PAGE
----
Entrepreneur and recent “Shark Tank” contestant Evan Delehanty is the founder and CEO of Peaceful Fruits, a company that makes organic, non-GMO fruit snacks. Ingredients are sustainably sourced from the Amazon Rainforest, and all of the production is done right here in Akron, at nonprofit organizations Hattie’s Food Hub and the Blick Center, with production teams comprised largely of people with special needs. Evan is an entrepreneur who wants to succeed, but he is also dedicated to the other people involved in the business. Of his business ideal, he says, “Peaceful Fruits is a mission-based business. We are for-profit, but we think that profit should be more than just short-term and for just one individual. It’s about all the stakeholders in an organization.”
What do you wish you knew when starting Peaceful Fruits?
It always takes more, more, more, more than you think it should. It’s just a lot of moving pieces. So I wish initially that I had spent a little bit more time planning out the timeline and the budget. Everything has taken twice as long and been twice as expensive as I thought it would. I think in a way I knew that, but no matter what I guess, my guess is going to be wrong, so why the heck bother to guess? But I think those things are important, you know, looking back to say when I was initially starting to say, “Okay, we’ve spent 20,000 dollars. Is that too much? Is it not enough?”
What did you learn from being on Shark Tank?
In terms of what entrepreneurship is, the most impactful thing for me personally about “Shark Tank,” I mean obviously the most impactful thing is being on TV and that exposure is great for business. But personally, just to find people that don’t know you, that don’t like you, that don’t have any reason to like you, except for okay, we’re going to give you fifteen minutes of our time, or as much of our time past that that you earn, and tell us why you have value, and you can convince those people that you, not you as a person, but you as a professional, you as a business leader, you as a thought leader, you have value. That’s just such a source of validation, and it doesn’t have to be on reality TV, like that’s BS right, that’s total junk, but if it’s a professor or a local business owner, just somebody that you can network your way towards.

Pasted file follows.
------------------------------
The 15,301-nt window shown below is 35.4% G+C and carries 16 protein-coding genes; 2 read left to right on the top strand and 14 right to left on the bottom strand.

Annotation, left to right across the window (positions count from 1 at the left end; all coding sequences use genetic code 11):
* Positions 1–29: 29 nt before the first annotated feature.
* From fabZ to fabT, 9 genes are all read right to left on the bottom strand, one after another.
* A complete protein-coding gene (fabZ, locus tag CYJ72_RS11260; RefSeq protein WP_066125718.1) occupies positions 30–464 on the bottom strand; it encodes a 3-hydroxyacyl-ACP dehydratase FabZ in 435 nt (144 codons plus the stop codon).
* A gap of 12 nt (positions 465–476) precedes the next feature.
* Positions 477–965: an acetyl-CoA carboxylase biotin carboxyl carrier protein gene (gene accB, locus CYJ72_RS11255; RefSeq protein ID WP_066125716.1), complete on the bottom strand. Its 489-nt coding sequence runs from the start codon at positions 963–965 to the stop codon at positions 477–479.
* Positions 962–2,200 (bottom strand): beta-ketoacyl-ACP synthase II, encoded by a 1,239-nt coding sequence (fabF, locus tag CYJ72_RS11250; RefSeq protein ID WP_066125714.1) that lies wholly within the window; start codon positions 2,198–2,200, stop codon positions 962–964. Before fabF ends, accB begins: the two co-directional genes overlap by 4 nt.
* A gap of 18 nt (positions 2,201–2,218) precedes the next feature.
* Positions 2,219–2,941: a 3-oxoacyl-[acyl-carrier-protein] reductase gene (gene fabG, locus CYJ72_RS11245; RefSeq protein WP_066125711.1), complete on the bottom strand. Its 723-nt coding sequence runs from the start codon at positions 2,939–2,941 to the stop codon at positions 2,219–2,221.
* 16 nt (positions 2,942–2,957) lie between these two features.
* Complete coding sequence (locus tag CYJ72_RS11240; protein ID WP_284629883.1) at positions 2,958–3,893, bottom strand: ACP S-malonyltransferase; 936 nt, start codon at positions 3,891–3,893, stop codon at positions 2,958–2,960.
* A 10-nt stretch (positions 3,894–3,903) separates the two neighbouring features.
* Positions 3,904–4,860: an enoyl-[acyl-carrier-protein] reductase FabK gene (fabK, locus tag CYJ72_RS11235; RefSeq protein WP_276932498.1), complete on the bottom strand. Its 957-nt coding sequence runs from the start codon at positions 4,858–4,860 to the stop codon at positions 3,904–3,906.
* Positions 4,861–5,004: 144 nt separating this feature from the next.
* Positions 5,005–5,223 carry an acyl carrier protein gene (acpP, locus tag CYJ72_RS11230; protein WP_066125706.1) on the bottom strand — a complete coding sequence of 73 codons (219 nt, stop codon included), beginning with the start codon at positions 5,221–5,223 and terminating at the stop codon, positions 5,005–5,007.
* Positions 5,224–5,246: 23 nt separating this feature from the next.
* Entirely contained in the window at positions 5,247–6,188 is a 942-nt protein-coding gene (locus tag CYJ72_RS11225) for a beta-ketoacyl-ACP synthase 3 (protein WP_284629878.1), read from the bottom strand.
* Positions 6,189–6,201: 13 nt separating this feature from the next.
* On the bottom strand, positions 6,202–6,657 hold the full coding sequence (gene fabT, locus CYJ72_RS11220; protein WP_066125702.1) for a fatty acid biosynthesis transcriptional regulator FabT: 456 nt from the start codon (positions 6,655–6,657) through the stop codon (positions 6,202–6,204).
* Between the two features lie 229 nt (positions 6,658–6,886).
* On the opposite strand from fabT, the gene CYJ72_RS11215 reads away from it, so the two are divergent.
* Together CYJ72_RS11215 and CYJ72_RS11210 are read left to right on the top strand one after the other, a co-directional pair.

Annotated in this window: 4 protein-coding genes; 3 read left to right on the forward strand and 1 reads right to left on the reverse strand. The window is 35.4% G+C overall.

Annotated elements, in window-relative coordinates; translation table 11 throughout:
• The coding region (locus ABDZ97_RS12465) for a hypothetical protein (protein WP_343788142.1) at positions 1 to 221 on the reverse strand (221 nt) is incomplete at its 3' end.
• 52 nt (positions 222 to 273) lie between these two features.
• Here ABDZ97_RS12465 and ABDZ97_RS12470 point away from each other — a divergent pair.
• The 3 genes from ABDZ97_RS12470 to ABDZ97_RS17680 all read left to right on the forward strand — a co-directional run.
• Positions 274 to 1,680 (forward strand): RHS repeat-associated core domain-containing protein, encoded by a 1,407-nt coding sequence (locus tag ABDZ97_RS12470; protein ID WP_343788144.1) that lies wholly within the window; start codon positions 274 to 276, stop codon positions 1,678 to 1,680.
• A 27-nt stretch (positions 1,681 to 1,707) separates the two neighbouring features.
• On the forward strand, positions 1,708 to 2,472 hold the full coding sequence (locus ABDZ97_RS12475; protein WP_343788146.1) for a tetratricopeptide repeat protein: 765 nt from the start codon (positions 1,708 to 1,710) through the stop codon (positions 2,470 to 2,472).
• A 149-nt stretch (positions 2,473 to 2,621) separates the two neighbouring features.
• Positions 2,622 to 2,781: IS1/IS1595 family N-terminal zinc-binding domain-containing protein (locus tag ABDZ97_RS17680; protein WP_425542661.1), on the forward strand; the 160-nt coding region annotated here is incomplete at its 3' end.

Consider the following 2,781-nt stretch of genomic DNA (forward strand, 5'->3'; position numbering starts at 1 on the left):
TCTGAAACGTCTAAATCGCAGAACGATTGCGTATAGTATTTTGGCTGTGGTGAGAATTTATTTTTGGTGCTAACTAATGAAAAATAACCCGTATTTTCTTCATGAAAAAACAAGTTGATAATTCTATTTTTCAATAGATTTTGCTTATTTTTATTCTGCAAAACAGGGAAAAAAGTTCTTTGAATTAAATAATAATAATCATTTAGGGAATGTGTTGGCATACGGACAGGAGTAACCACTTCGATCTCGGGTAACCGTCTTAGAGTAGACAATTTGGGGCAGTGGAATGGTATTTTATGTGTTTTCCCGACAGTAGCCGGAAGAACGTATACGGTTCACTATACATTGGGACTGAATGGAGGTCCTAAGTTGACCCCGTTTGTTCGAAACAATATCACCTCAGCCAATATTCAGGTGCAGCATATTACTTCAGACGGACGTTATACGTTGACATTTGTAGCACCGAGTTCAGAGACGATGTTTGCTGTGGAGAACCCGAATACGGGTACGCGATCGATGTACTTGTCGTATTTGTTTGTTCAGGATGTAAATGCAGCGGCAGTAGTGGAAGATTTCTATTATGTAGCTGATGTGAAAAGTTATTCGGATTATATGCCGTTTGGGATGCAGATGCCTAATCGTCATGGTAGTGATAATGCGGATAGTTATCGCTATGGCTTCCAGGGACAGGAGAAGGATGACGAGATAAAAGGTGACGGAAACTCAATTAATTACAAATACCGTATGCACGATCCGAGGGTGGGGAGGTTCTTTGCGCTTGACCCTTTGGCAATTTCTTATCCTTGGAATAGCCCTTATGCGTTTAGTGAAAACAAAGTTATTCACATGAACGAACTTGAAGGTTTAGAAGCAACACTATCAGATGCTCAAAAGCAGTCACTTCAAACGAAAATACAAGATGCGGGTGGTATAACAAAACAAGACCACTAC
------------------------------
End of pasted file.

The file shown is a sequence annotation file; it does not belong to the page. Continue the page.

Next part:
What do you consider your best decisions?
By working with Hattie’s, by working with Blick, we haven’t had to have any HR stuff because they help us manage that, we haven’t had to buy any machines because we partner with Hattie’s and they take on some of those things that take cash, take loans from banks, all that stuff that is super difficult for a startup. These are established organizations that are like “Oh you need some storage space? We’ve got plenty of storage space.”
Working with Hattie’s (Food Hub) has been one of the best by far moves and really working with folks in this industry in general, that being people with disabilities.
On those tough, existential dread days where you’re like “Are we on track? Is this the right life decision for me as an individual?” Then you walk into Hattie’s, you walk into Blick, and you’re like, “Yep. This is the right thing to be doing, and I’m going to do it as hard as I can and for as long as I can to support these folks.”